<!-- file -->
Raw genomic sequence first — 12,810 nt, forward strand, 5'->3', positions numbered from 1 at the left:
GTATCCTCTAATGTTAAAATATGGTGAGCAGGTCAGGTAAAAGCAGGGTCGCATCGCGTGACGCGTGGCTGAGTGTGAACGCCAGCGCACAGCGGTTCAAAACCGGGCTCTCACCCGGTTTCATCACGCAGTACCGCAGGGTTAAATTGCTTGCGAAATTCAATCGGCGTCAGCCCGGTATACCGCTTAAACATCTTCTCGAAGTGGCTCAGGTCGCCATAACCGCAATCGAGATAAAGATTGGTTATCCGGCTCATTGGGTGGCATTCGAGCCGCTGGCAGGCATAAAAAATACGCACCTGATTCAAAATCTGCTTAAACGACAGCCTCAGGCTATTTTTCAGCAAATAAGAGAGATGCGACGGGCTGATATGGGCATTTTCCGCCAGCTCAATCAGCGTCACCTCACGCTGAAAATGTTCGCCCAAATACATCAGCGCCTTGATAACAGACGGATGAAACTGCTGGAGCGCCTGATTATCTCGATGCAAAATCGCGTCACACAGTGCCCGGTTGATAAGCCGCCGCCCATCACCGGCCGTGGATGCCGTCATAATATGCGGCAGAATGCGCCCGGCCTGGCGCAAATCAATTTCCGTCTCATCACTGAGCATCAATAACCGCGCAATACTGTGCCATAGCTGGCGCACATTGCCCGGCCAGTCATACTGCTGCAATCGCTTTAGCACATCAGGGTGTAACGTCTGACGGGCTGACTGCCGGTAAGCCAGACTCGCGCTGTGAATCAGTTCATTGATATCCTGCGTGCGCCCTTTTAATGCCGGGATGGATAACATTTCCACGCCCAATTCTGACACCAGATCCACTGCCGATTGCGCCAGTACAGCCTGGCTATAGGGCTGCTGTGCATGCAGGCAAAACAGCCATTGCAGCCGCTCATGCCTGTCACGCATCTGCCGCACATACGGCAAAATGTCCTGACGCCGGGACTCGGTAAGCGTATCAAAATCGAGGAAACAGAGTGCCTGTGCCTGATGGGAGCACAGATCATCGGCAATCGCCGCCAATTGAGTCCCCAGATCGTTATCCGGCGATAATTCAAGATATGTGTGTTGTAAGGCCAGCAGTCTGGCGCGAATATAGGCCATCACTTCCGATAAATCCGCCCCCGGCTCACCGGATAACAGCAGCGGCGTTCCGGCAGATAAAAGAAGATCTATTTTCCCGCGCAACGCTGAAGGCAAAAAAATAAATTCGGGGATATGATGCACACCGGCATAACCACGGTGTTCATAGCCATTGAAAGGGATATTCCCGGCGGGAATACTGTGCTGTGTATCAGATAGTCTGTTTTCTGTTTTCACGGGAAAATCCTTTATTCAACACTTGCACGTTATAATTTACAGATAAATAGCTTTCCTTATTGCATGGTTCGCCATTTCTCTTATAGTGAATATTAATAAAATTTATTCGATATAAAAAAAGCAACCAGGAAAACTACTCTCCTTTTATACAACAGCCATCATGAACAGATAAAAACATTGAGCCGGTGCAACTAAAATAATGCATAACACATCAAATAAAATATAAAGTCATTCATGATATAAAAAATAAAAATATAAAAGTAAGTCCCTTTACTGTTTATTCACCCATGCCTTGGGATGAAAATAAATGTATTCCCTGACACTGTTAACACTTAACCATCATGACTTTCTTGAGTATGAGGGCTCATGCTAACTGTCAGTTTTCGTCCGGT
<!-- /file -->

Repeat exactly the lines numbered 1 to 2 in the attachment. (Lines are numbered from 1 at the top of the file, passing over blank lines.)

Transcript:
Raw genomic sequence first — 12,810 nt, forward strand, 5'->3', positions numbered from 1 at the left:
GTATCCTCTAATGTTAAAATATGGTGAGCAGGTCAGGTAAAAGCAGGGTCGCATCGCGTGACGCGTGGCTGAGTGTGAACGCCAGCGCACAGCGGTTCAAAACCGGGCTCTCACCCGGTTTCATCACGCAGTACCGCAGGGTTAAATTGCTTGCGAAATTCAATCGGCGTCAGCCCGGTATACCGCTTAAACATCTTCTCGAAGTGGCTCAGGTCGCCATAACCGCAATCGAGATAAAGATTGGTTATCCGGCTCATTGGGTGGCATTCGAGCCGCTGGCAGGCATAAAAAATACGCACCTGATTCAAAATCTGCTTAAACGACAGCCTCAGGCTATTTTTCAGCAAATAAGAGAGATGCGACGGGCTGATATGGGCATTTTCCGCCAGCTCAATCAGCGTCACCTCACGCTGAAAATGTTCGCCCAAATACATCAGCGCCTTGATAACAGACGGATGAAACTGCTGGAGCGCCTGATTATCTCGATGCAAAATCGCGTCACACAGTGCCCGGTTGATAAGCCGCCGCCCATCACCGGCCGTGGATGCCGTCATAATATGCGGCAGAATGCGCCCGGCCTGGCGCAAATCAATTTCCGTCTCATCACTGAGCATCAATAACCGCGCAATACTGTGCCATAGCTGGCGCACATTGCCCGGCCAGTCATACTGCTGCAATCGCTTTAGCACATCAGGGTGTAACGTCTGACGGGCTGACTGCCGGTAAGCCAGACTCGCGCTGTGAATCAGTTCATTGATATCCTGCGTGCGCCCTTTTAATGCCGGGATGGATAACATTTCCACGCCCAATTCTGACACCAGATCCACTGCCGATTGCGCCAGTACAGCCTGGCTATAGGGCTGCTGTGCATGCAGGCAAAACAGCCATTGCAGCCGCTCATGCCTGTCACGCATCTGCCGCACATACGGCAAAATGTCCTGACGCCGGGACTCGGTAAGCGTATCAAAATCGAGGAAACAGAGTGCCTGTGCCTGATGGGAGCACAGATCATCGGCAATCGCCGCCAATTGAGTCCCCAGATCGTTATCCGGCGATAATTCAAGATATGTGTGTTGTAAGGCCAGCAGTCTGGCGCGAATATAGGCCATCACTTCCGATAAATCCGCCCCCGGCTCACCGGATAACAGCAGCGGCGTTCCGGCAGATAAAAGAAGATCTATTTTCCCGCGCAACGCTGAAGGCAAAAAAATAAATTCGGGGATATGATGCACACCGGCATAACCACGGTGTTCATAGCCATTGAAAGGGATATTCCCGGCGGGAATACTGTGCTGTGTATCAGATAGTCTGTTTTCTGTTTTCACGGGAAAATCCTTTATTCAACACTTGCACGTTATAATTTACAGATAAATAGCTTTCCTTATTGCATGGTTCGCCATTTCTCTTATAGTGAATATTAATAAAATTTATTCGATATAAAAAAAGCAACCAGGAAAACTACTCTCCTTTTATACAACAGCCATCATGAACAGATAAAAACATTGAGCCGGTGCAACTAAAATAATGCATAACACATCAAATAAAATATAAAGTCATTCATGATATAAAAAATAAAAATATAAAAGTAAGTCCCTTTACTGTTTATTCACCCATGCCTTGGGATGAAAATAAATGTATTCCCTGACACTGTTAACACTTAACCATCATGACTTTCTTGAGTATGAGGGCTCATGCTAACTGTCAGTTTTCGTCCGGT